What is the difference between Medicare A, B and D?

Medicare Part A is primarily for hospital, home health nursing, and skilled nursing services. Medicare Part B will cover physician services and durable medical equipment and supplies. Medicare Part D is the newest part of Medicare. This part is for prescription drugs.

Medicare often refers to DME. What does DME mean?

DME stands for Durable Medical Equipment. This is special medical equipment used to aid patient’s movement and/or give specific therapy to a patient. It is equipment that is meant to withstand repeated use. There are many examples of DME including: wheelchairs, walkers, hospital beds, and canes.

I received a bill for a deductible. What are deductibles?

A deductible is a specific amount of an out-of-pocket expense paid by the patient at the first of the insurance year. The amount varies by insurance company and by the particular insurance policy.

I received a bill for my equipment. I thought Medicare paid 100%. Don’t they pay 100%?I received a bill for my equipment. I thought Medicare paid 100%. Don’t they pay 100%?

There is some confusion on this.  For Part B, Medicare has a yearly deductible and co-pay. Many people do not realize that Part B Medicare has a yearly deductible. For 2014, it is $147.00 per calendar year and it is deducted from the amount that Medicare allows for payment for a particular item. Also, Medicare does not pay 100% of the charges after the deductible; they pay 80%.  It is illegal to routinely waive the 20% balance. However, if you have a supplemental insurance, the supplement usually picks up the 20% balance.

I have a prescription for a wheelchair. Will Medicare buy it for me?

Many people think that Medicare buys equipment for them, but in many cases, they rent to purchase. Medicare calls that capped rental equipment. Capped rental equipment costs more than $150.00 and is not routinely purchased. It is not service-intensive and not customized for a particular patient.

If Medicare rents the equipment to the purchase price, how long is capped rental equipment rented?

For DME items other than oxygen, rental payment can be made for up to 13 months. After 13 months, the patient will own the equipment. Oxygen is handled differently, and is based on a 5 year cycle.  Medicare will pay rental for 36 months.  Then, for the next 24 months, Medicare will not pay rental, but will pay a set amount for portable oxygen contents.  After 60 months, the cycle will begin again.  The patient will never “own” oxygen equipment.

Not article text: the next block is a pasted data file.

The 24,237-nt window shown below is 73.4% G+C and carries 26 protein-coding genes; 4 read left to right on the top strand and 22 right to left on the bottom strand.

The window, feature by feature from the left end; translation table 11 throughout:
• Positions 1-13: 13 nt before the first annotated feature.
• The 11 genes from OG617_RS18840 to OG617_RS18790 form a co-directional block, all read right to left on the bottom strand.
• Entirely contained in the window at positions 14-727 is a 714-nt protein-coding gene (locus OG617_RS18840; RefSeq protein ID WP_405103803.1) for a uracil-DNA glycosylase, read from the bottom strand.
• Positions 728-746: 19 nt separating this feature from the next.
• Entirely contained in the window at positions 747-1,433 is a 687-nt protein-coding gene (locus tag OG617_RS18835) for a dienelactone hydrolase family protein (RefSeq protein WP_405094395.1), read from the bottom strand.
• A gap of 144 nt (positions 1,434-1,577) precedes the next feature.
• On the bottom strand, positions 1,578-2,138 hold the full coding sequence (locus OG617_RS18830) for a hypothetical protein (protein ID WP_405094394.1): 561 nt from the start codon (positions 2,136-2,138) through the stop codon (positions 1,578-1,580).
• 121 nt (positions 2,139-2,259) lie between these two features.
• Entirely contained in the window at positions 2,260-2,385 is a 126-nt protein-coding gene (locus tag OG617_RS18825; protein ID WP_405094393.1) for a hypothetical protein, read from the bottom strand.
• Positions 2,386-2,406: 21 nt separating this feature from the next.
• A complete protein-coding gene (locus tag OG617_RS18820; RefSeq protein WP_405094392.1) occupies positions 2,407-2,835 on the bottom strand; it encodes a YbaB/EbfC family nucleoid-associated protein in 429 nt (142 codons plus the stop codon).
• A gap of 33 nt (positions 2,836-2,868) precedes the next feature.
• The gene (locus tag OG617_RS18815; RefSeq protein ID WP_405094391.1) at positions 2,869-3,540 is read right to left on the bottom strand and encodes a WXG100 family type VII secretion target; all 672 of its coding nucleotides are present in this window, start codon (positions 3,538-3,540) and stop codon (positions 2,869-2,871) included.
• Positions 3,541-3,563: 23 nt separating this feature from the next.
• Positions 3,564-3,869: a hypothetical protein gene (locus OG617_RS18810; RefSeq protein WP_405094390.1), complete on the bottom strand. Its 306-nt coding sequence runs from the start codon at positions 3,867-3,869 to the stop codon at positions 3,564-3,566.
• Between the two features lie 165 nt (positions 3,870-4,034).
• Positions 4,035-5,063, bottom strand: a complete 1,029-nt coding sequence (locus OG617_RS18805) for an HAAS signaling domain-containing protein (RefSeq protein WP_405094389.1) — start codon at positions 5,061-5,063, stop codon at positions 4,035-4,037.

My provider talks about accepting assignment. What does “assignment” mean?

Assignment is an agreement by a medical provider to accept the insurance’s allowed charges as payment in full and therefore, only bill the patient for the amount of any unmet deductible and coinsurance. The insurance actually sets the price of the service, and the medical provider agrees to their price. When a provider accepts assignment, the insurance company sends payment to the medical provider instead of the patient.

Then, what does “non-assignment” mean?

If a provider does not accept assignment on a particular claim, then the provider files the claim on “non-assignment.”  This means that the supplier does not agree to accept the insurance’s allowed charges.  The supplier can bill the beneficiary for all charges up front. When the insurance company pays the claim, the insurance company will send payment to the patient.

If I have a prescription, does that mean Medicare will cover my equipment?

A prescription is the first step. However, just because you have a prescription doesn’t mean Medicare will cover the product. Medicare requires that the equipment is “medically necessary” which means that the level of services and supplies is adequate for the diagnosis and treatment of an illness or injury. Medicare may require a face to face visit with the doctor. Medicare may require a particular diagnosis for coverage. They may require certain test results or a specific treatment plan to verify the medical necessity. They usually require that the physician forward copies of the patient’s medical record to the equipment supplier before the claim is filed. The rules can be complicated.  At Home Health Products, our billing staff is always willing to research the rules and explain them. We will do our best to bill within the limits of the law. 

If a patient has a piece of medical equipment that is over five years old, will Medicare rent or purchase another piece of equipment because of the age of the equipment?

No, not simply based on the age of equipment.  The useful lifetime of DME is not less than five years.  If the equipment cannot be repaired after five years, Medicare will individually consider another piece of equipment as long as it is still medically necessary. You can bill Medicare for necessary parts and repairs if the equipment can be repaired.

I have a prescription for a raised toilet seat. Does Medicare pay for that?

There is an old saying that says, “Medicare stops at the bathroom door.”  Medicare doesn’t pay for raised toilet seats, shower chairs, grab bars, or commode safety rails.  The patient must pay for these items out of their own pocket.

I haven’t heard anything from Medicare and it has been several weeks. Does that mean you have not filed the claim like you should have?

As the years have passed, Medicare has increased the documentation requirements for filing claims.  It is not uncommon to wait several weeks to file the claim if we do not have all the documents required by Medicare.  Remember, we have to obtain a fully completed detail written order, physician’s chart notes, and sometimes other documents depending on the product.  The process of obtaining the correct documents might take several weeks. We cannot file the claim until we receive the correct documents.